Without doubt one of the best bits about running a business is the people. It is also one of the most challenging; good people are hard to find and great people are even harder to find. Getting great people to commit themselves to you is the hardest thing of all.
Companies and leaders need to find a way to cultivate a culture of empowerment, engagement and freedom with substantial rewards for those that do - but first a brief divertissement.
Recently I was out for dinner a few nights ago with a few of the alumni from Conchango, the company I founded with Richard Thwaite and sold to EMC in 2008. Perhaps I am getting sentimental in my old age but I love the fact that the alumni network is so strong and that there is so much support for each other within it.
When I look around at that group that used to work with me I am struck by how many of them are running successful businesses of their own now, and that is something that I am immensely proud of. I am not trying to take the plaudits for this. I am quite sure that they would all have been successful, whether or not they worked for us, however what I am sure of is that our business was as successful as it was because they did.
The benefit to me personally in taking the time to find and hire great people also goes far beyond the success of Conchango. Right now Conchango alumni run 10 businesses employing over 500 people. Companies like Red Badger who have gone from three men with a passion for building amazing tech to one of the most innovative and successful businesses of its kind in London working with some of our biggest retail brands. Then there is Fluxx who blazed a trail in the area of rapid innovation and are helping organisations of all shapes and sizes to transform themselves digitally. Station10 were one of the first to deliver multi-channel customer insights and can count some of the UK's biggest retail brands along their customers. Amido grow out of an office every year delivering identity and cloud services solutions and they show no sign of slowing down. Then there is Enjin, Ripple Rock, Freaky Rivet...
I could go on and on listing the businesses that have been started by or benefitted from the skills of Conchango alumni. And it isn't just the start-ups where they are making a difference, it is also within big brands like ASOS and the Financial Times where they are leading the charge around innovation.
Working with, advising and supporting these businesses now makes up over 50% of what I do on a day-to-day basis. My network and the value that I can bring to the people within it is all the better for hiring choices that were made a long time ago. The decision that we made as a company to invest in and support great people is still having a significant impact on my life today even though the company was sold over ten years ago.
The reason I wanted to highlight this was partly because it is something that makes me so proud but mainly because I feel that businesses still don't place enough importance on finding the right people AND, perhaps most importantly, giving them the space, resources and support that they need to achieve their potential. In the work that I do with young businesses I really emphasise the need for a culture of empowerment to be established as early as possible. Culture is everything, and has to be sincere. Building culture is a constant process, you have to be relentless about it because although the people are the culture the cultural framework is set by the executive team and its their personality that is reflected throughout the business.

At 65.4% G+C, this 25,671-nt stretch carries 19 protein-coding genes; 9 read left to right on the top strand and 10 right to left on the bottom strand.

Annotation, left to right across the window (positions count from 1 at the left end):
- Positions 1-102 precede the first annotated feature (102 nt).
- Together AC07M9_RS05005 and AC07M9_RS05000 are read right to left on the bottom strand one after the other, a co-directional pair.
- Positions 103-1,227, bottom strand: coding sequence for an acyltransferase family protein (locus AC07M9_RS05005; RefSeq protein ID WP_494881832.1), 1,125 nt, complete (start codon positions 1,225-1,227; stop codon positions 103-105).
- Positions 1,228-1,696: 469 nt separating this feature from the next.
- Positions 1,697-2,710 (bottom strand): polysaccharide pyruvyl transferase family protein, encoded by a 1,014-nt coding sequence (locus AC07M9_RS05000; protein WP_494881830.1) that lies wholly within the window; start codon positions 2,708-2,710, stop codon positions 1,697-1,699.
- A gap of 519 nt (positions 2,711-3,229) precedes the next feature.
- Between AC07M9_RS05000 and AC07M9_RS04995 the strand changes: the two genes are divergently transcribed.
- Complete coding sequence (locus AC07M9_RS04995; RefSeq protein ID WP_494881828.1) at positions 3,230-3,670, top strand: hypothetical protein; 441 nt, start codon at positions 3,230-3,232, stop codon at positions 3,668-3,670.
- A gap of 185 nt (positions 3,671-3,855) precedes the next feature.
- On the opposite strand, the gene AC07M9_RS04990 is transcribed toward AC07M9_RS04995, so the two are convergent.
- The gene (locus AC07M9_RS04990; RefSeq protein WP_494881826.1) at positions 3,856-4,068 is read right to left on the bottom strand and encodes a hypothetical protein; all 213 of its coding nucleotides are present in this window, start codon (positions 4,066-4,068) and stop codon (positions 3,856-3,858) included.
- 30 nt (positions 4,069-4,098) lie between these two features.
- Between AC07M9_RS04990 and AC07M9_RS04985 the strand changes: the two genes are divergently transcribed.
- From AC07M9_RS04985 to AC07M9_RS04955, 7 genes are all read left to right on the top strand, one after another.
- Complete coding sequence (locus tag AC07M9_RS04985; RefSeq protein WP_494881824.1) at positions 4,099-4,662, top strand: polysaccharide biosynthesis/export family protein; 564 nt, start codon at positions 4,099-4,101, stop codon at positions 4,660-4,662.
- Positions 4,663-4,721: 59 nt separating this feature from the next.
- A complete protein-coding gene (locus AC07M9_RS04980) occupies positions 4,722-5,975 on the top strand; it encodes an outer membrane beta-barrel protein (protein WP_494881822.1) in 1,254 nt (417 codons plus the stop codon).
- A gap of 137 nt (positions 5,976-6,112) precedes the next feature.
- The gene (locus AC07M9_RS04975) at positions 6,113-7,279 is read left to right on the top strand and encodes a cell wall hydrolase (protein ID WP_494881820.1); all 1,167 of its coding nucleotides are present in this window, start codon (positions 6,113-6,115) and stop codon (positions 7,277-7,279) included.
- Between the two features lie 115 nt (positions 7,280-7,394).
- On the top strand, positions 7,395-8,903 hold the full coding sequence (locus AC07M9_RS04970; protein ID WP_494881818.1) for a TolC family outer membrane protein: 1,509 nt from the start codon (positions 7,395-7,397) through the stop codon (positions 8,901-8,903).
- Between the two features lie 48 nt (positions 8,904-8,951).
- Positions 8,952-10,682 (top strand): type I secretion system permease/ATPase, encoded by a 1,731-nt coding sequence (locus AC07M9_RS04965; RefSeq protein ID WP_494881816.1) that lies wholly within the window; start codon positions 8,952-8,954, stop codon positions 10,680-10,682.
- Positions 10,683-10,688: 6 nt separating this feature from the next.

All too often I see companies unable to scale or get beyond a certain size because the leaders or leadership is unable to delegate effectively, because of the fear of giving up control. Often there is an illusion of empowerment - responsibility but with no authority, worse than no delegation at all in my book. To manage growth the culture of trust and empowerment has to be established early and maintained.
This is an issue that doesn't does just effect individual businesses it also happens within departments inside a business. Good leadership has all too often been aligned with control and direction and that tends to create environments that stifle the talented. One of the big issues for large companies now, at a time when talent in the IT sector in particular is hard to come by, is that they are losing their best people. It is rarely an issue of money. If it was it would be easier to solve - the bigger the business the deeper the pockets usually. That is not to say that good people don't want to be rewarded but a pay cheque would have to be pretty fat for a smart and ambitious person to be able to operate happily without autonomy, responsibility and freedom.
For many senior leaders, whether they are running their own business or part of someone else's, letting go of the reins is difficult. We all fear a loss of control and the implications that it could have things go wrong. We are concerned that by giving people freedom and responsibility we are increasing risk. We are good at fencing people in whether it is by restricting budgets, putting in controls about how and when people work or fixating on a particular way of doing things. For a lot of us letting go is not in our nature. If however you can do it the rewards are substantial. Not just for you and your business but for life and business in general.